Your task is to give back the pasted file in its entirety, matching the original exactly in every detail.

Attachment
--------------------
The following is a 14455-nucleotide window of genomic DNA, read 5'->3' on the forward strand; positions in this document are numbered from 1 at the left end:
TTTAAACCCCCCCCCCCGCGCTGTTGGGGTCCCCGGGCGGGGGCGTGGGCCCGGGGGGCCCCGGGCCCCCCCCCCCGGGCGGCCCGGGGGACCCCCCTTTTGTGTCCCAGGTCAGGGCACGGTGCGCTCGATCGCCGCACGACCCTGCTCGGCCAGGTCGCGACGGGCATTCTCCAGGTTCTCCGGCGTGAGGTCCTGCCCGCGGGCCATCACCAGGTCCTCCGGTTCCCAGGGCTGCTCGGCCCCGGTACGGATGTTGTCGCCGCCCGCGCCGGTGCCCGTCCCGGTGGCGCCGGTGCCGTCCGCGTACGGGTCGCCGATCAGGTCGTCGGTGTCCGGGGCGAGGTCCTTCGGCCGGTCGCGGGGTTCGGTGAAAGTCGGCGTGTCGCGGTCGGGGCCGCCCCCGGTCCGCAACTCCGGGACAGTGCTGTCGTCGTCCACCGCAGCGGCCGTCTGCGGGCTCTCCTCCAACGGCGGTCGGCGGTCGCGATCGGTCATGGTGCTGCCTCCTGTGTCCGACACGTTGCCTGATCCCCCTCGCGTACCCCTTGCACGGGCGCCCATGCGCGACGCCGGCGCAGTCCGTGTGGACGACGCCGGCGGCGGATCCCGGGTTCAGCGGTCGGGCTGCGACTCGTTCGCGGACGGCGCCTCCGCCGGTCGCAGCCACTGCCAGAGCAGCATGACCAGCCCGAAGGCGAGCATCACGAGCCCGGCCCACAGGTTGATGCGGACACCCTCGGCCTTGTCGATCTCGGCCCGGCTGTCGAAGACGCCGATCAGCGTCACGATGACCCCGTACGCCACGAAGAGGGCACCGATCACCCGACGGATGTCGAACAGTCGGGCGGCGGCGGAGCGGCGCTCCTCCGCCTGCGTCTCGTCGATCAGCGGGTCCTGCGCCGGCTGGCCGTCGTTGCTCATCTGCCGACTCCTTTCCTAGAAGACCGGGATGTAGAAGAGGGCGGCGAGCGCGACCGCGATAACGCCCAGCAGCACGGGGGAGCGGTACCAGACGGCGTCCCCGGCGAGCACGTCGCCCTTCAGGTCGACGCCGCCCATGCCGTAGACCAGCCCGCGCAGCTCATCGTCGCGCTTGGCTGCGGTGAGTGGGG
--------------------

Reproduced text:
The following is a 14455-nucleotide window of genomic DNA, read 5'->3' on the forward strand; positions in this document are numbered from 1 at the left end:
TTTAAACCCCCCCCCCCGCGCTGTTGGGGTCCCCGGGCGGGGGCGTGGGCCCGGGGGGCCCCGGGCCCCCCCCCCCGGGCGGCCCGGGGGACCCCCCTTTTGTGTCCCAGGTCAGGGCACGGTGCGCTCGATCGCCGCACGACCCTGCTCGGCCAGGTCGCGACGGGCATTCTCCAGGTTCTCCGGCGTGAGGTCCTGCCCGCGGGCCATCACCAGGTCCTCCGGTTCCCAGGGCTGCTCGGCCCCGGTACGGATGTTGTCGCCGCCCGCGCCGGTGCCCGTCCCGGTGGCGCCGGTGCCGTCCGCGTACGGGTCGCCGATCAGGTCGTCGGTGTCCGGGGCGAGGTCCTTCGGCCGGTCGCGGGGTTCGGTGAAAGTCGGCGTGTCGCGGTCGGGGCCGCCCCCGGTCCGCAACTCCGGGACAGTGCTGTCGTCGTCCACCGCAGCGGCCGTCTGCGGGCTCTCCTCCAACGGCGGTCGGCGGTCGCGATCGGTCATGGTGCTGCCTCCTGTGTCCGACACGTTGCCTGATCCCCCTCGCGTACCCCTTGCACGGGCGCCCATGCGCGACGCCGGCGCAGTCCGTGTGGACGACGCCGGCGGCGGATCCCGGGTTCAGCGGTCGGGCTGCGACTCGTTCGCGGACGGCGCCTCCGCCGGTCGCAGCCACTGCCAGAGCAGCATGACCAGCCCGAAGGCGAGCATCACGAGCCCGGCCCACAGGTTGATGCGGACACCCTCGGCCTTGTCGATCTCGGCCCGGCTGTCGAAGACGCCGATCAGCGTCACGATGACCCCGTACGCCACGAAGAGGGCACCGATCACCCGACGGATGTCGAACAGTCGGGCGGCGGCGGAGCGGCGCTCCTCCGCCTGCGTCTCGTCGATCAGCGGGTCCTGCGCCGGCTGGCCGTCGTTGCTCATCTGCCGACTCCTTTCCTAGAAGACCGGGATGTAGAAGAGGGCGGCGAGCGCGACCGCGATAACGCCCAGCAGCACGGGGGAGCGGTACCAGACGGCGTCCCCGGCGAGCACGTCGCCCTTCAGGTCGACGCCGCCCATGCCGTAGACCAGCCCGCGCAGCTCATCGTCGCGCTTGGCTGCGGTGAGTGGGG